A monologue from the play by Anton Chekhov

NOTE: This translation by Marian Fell was first published in 1912 by Charles Scribner's Sons, New York. It is now a public domain work and may be performed without royalties.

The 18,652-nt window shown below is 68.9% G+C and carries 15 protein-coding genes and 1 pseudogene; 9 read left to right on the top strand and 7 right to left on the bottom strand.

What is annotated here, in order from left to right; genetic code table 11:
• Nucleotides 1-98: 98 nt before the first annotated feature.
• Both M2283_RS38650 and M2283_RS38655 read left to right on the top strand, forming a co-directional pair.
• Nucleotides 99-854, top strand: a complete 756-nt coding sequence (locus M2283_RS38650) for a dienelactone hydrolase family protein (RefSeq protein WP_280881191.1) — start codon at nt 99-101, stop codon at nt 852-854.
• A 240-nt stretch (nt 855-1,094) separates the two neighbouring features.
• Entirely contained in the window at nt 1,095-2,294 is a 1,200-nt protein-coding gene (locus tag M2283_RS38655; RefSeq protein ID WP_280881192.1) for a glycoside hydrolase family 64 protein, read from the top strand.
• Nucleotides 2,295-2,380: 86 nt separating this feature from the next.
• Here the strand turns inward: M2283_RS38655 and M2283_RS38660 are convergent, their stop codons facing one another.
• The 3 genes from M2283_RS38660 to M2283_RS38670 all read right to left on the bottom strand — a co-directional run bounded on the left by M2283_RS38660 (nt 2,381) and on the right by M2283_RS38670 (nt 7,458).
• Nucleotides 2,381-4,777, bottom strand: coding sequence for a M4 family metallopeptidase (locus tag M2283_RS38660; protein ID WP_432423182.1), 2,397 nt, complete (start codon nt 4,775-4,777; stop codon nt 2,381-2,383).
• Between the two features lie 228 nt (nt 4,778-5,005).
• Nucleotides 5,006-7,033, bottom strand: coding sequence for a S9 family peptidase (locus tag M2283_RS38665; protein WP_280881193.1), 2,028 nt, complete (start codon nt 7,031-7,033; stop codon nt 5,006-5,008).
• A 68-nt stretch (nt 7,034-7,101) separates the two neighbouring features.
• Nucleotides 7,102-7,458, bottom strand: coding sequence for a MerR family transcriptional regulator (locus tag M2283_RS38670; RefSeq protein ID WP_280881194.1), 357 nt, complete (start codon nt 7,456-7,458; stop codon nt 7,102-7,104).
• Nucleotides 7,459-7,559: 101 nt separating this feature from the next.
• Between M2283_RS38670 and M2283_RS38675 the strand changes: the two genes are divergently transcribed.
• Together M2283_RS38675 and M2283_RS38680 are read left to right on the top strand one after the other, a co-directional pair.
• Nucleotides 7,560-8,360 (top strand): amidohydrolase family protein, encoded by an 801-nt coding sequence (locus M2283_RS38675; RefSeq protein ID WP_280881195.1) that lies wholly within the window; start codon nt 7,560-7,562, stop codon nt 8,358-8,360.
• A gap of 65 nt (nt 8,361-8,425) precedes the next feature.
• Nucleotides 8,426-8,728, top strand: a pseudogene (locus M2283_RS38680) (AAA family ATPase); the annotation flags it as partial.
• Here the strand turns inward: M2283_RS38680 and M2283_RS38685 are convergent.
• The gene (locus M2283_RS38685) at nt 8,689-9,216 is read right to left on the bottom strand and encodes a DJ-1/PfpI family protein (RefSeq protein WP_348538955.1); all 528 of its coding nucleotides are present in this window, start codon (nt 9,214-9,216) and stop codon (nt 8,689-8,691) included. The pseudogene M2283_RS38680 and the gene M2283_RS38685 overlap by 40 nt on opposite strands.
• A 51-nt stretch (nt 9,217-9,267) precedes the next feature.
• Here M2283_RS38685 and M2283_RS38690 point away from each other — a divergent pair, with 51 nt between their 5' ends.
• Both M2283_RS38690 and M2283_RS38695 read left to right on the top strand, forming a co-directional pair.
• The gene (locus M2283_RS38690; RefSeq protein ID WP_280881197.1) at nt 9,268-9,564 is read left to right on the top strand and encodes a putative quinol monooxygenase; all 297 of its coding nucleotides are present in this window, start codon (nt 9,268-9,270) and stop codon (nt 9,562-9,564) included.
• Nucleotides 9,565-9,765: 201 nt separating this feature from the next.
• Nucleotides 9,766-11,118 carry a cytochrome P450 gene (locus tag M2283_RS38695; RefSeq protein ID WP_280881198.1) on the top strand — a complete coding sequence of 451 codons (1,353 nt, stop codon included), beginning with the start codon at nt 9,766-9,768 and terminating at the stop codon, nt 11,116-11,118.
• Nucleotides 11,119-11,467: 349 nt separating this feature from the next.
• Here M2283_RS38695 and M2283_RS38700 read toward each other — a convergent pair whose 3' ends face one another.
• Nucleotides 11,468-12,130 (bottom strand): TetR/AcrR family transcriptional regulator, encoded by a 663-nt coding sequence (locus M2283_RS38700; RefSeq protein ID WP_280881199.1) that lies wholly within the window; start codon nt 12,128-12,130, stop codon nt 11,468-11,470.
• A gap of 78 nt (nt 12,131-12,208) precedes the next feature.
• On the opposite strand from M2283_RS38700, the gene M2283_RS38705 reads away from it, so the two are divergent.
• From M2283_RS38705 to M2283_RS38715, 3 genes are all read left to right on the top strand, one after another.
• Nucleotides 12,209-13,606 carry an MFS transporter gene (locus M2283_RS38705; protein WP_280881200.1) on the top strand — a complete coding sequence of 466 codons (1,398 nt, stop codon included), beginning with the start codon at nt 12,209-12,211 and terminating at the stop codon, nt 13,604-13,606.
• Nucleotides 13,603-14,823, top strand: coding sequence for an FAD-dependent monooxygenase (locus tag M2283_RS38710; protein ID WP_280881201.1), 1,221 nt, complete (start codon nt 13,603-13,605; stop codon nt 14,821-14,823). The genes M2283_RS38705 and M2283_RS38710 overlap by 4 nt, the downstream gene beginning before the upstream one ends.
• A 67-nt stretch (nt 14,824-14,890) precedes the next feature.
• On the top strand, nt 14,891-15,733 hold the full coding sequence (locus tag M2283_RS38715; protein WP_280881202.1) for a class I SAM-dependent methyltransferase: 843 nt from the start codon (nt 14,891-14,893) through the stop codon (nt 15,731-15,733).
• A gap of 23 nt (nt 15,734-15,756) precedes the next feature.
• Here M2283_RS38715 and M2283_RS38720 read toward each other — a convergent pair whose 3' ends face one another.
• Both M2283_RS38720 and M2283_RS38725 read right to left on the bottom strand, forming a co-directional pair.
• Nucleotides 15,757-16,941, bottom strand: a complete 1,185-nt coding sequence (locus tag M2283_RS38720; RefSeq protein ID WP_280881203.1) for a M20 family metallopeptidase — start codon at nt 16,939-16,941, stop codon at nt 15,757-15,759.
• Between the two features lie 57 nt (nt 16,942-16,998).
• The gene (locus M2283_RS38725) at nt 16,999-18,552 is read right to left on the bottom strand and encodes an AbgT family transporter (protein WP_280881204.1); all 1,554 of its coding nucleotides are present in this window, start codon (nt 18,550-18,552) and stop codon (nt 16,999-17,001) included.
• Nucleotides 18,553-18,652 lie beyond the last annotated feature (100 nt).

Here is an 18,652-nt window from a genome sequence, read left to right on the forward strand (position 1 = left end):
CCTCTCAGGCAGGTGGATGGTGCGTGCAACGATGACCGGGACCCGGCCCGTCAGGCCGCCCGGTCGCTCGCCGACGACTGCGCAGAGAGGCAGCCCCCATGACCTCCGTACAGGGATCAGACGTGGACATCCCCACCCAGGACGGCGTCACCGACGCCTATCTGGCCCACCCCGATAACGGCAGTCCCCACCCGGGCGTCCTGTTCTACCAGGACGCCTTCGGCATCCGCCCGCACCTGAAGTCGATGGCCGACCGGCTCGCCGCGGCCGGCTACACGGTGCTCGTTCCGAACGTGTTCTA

SASHA: There are a great many things a man cannot understand. Any girl would rather love an unfortunate man than a fortunate one, because every girl would like to do something by loving. A man has his work to do, and so for him love is kept in the background. To talk to his wife, to walk with her in the garden, to pass the time pleasantly with her, that is all that love means to a man. But for us, love means life. I love you; that means that I dream only of how I shall cure you of your sadness, how I shall go with you to the ends of the earth. If you are in heaven, I am in heaven; if you are in the pit, I am in the pit. For instance, it would be the greatest happiness for me to write all night for you, or to watch all night that no one should wake you. I remember that three years ago, at threshing time, you came to us all dusty and sunburnt and tired, and asked for a drink. When I brought you a glass of water you were already lying on the sofa and sleeping like a dead man. You slept there for half a day, and all that time I watched by the door that no one should disturb you. How happy I was! The more a girl can do, the greater her love will be; that is, I mean, the more she feels it.